Copyright Information: Penner, Reginald Thermodynamics and Chemical Dynamics 131C (UCI OpenCourseWare: University of California, Irvine), http://ocw.uci.edu/courses/chem_131c_thermodynamics_and_chem... [January 28, 2015]. License: Creative Commons Attribution-ShareAlike 3.0 United States License. (http://creativecommons.org/licenses/by-sa/3.0/us/deed.en_US).
00:22- The Final Exam 05:36- TST For Ionic Reactions in Solution 07:26- How does the Ionic Content of a Solution Influence the Reaction Rate when Reactants are Charged? 08:52- How Equilibrium is Influenced by Ions in Solution and the Debye-Huckel Limiting law 11:06- Graphing what the Debye-Huckel Limiting Law Predicts 13:00- What We Want to Know About the Plot of the Graph 14:40- How the Equilibrium Constant is Affected by the Ionic Strength 15:33- The Thermodynamic Equilibrium Constant and the Concentration Equilibrium Constant 16:40- Comparing The Thermodynamic Equilibrium Constant and the Concentration Equilibrium Constant 18:28- Question: Adding NaCl to a Solution of Acetic Acid 21:46- Question: Solubility of the Above Problem 24:58- Why Does This Happen? Oppositely Charge Ions Attract... 25:37- Freely Arranging Ions In Order to Lower Their Energy 27:58- Favoring the Most Ionic State of the System 28:23- Applying this Logic to the TST Treatment of the Reaction 29:52- Equations at Infinite Dilution 30:36- Master Equation for Transition State Theory and What it Predicts 31:02- Plotting What is Predicted 34:05- The 131C Final Exam 35:57- Review Problem: Calculating The Michaelis Constant, Km, Vmax, Turnover Number, Catalytic Efficiency of an Enzyme 36:33- In Enzyme Kinetics, This is the Mechanism that Operates 37:32- Michaeilis-Menten Kinetics Graph: Reaction Rate/Substrate Concentration 38:24- The Lineweaver-Burk Plot 39:19- What Your Plot Should Look Like Qualitatively 40:11- Example Problem: Chemical Kinetics: Steady State Reaction 46:18- More Kinetic Issues- Rules for Reaction Rate 47:06- Method 1 for Experimentally Determining the Rate Law 48:25- Method 2 for Experimentally Determining the Rate Law 48:41- Example of Method 2 49:00- Method 3: Measuring the Influence of the Initial Reactant Concentration of the Reaction Half-Life 49:36- Summary of Three Methods 49:39- The Arrhenius Equation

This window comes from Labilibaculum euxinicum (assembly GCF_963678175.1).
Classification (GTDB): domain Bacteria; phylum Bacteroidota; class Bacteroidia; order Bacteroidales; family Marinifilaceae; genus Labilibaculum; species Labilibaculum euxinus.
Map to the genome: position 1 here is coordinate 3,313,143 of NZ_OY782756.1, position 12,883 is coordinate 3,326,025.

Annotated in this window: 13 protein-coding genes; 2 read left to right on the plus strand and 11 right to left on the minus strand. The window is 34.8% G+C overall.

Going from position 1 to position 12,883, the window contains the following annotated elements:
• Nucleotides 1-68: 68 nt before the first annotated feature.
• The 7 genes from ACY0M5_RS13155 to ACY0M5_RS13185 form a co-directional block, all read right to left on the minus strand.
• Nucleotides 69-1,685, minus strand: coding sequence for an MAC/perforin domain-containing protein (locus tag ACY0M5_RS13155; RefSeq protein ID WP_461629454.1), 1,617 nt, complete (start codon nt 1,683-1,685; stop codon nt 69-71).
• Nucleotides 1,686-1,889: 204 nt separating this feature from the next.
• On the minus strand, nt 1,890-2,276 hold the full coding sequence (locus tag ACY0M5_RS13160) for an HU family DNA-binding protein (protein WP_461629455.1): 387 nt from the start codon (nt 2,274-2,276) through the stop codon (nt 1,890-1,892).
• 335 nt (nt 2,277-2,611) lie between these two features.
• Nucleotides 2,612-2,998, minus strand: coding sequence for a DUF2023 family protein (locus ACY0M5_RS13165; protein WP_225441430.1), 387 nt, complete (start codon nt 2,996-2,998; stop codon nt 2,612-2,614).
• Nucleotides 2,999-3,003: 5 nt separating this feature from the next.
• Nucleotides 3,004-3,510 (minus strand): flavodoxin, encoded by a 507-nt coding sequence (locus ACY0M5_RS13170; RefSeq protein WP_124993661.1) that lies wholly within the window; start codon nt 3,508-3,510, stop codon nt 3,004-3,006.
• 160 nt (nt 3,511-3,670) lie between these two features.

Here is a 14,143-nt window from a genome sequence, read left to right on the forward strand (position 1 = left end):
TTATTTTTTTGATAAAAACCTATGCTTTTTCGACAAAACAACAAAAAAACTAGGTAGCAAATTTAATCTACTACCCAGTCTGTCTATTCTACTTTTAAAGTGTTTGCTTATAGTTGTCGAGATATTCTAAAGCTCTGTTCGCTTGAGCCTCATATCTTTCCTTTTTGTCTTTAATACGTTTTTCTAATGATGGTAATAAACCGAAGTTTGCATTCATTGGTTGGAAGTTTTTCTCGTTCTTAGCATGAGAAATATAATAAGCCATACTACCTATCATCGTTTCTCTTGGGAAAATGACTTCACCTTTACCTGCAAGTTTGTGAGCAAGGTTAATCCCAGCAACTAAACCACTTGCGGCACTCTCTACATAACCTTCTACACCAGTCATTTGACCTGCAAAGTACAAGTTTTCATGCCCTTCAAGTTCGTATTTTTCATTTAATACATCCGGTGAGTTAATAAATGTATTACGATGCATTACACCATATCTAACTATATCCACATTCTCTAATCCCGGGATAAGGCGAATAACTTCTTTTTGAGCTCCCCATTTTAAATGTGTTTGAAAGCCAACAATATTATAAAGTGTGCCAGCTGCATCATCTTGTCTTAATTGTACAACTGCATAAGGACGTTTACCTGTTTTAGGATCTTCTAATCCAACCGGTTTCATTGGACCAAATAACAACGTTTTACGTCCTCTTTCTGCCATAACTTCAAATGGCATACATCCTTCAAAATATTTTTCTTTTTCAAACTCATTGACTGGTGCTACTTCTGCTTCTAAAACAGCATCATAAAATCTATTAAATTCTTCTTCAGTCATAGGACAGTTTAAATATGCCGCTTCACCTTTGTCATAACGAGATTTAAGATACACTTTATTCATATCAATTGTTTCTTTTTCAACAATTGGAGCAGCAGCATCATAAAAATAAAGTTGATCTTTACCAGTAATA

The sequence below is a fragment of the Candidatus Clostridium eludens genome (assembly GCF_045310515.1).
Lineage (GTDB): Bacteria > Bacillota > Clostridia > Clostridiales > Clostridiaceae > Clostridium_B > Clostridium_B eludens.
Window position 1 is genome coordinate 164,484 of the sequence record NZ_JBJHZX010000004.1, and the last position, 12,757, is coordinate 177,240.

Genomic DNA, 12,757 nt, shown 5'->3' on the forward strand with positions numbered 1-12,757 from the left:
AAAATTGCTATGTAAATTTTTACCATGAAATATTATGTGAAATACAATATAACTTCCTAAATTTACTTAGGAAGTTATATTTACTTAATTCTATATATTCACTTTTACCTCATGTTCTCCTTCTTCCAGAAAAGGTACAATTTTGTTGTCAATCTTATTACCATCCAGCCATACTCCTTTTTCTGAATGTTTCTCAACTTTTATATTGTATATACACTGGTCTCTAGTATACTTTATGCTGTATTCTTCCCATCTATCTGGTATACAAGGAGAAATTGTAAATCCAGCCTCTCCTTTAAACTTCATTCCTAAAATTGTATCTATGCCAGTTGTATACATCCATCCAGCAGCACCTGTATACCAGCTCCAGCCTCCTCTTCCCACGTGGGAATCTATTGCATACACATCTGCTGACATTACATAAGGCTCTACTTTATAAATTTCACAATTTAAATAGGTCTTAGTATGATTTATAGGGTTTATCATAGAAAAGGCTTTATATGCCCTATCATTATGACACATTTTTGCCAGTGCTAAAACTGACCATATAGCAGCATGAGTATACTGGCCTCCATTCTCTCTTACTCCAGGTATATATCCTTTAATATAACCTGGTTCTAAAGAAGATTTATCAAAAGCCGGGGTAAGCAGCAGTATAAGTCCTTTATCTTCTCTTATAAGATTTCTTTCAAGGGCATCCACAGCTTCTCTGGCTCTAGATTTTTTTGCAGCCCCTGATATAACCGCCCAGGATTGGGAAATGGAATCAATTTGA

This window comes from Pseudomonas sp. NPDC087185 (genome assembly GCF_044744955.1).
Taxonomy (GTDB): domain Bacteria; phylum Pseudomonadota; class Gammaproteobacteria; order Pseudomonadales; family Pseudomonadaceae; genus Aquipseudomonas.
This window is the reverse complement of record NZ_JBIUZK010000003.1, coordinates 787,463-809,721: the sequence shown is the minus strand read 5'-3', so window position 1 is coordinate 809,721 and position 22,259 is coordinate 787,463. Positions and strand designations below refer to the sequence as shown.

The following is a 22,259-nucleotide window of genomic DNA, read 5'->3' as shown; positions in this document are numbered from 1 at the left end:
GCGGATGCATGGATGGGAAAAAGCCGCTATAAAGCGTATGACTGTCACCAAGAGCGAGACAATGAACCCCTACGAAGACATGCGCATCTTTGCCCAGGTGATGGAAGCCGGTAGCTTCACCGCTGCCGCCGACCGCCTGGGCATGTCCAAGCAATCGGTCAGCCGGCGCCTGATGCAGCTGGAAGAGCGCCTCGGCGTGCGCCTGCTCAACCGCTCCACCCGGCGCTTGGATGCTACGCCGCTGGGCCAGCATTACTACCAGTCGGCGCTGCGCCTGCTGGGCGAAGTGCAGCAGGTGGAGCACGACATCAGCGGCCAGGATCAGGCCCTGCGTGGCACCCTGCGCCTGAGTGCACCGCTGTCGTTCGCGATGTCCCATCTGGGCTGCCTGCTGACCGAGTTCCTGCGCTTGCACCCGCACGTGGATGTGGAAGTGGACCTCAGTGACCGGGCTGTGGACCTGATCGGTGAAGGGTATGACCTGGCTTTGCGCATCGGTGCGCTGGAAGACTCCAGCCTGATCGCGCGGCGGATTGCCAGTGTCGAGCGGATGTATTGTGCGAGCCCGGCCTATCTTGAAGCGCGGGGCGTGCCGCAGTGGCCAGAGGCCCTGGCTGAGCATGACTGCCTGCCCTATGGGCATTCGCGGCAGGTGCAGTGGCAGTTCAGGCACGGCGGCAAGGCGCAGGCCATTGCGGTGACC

In Chemistry 131C, students will study how to calculate macroscopic chemical properties of systems. This course will build on the microscopic understanding (Chemical Physics) to reinforce and expand your understanding of the basic thermo-chemistry concepts from General Chemistry (Physical Chemistry.) We then go on to study how chemical reaction rates are measured and calculated from molecular properties. Topics covered include: Energy, entropy, and the thermodynamic potentials; Chemical equilibrium; and Chemical kinetics.
Chemistry Dept. | Physical Sciences Sch. | University of California, Irvine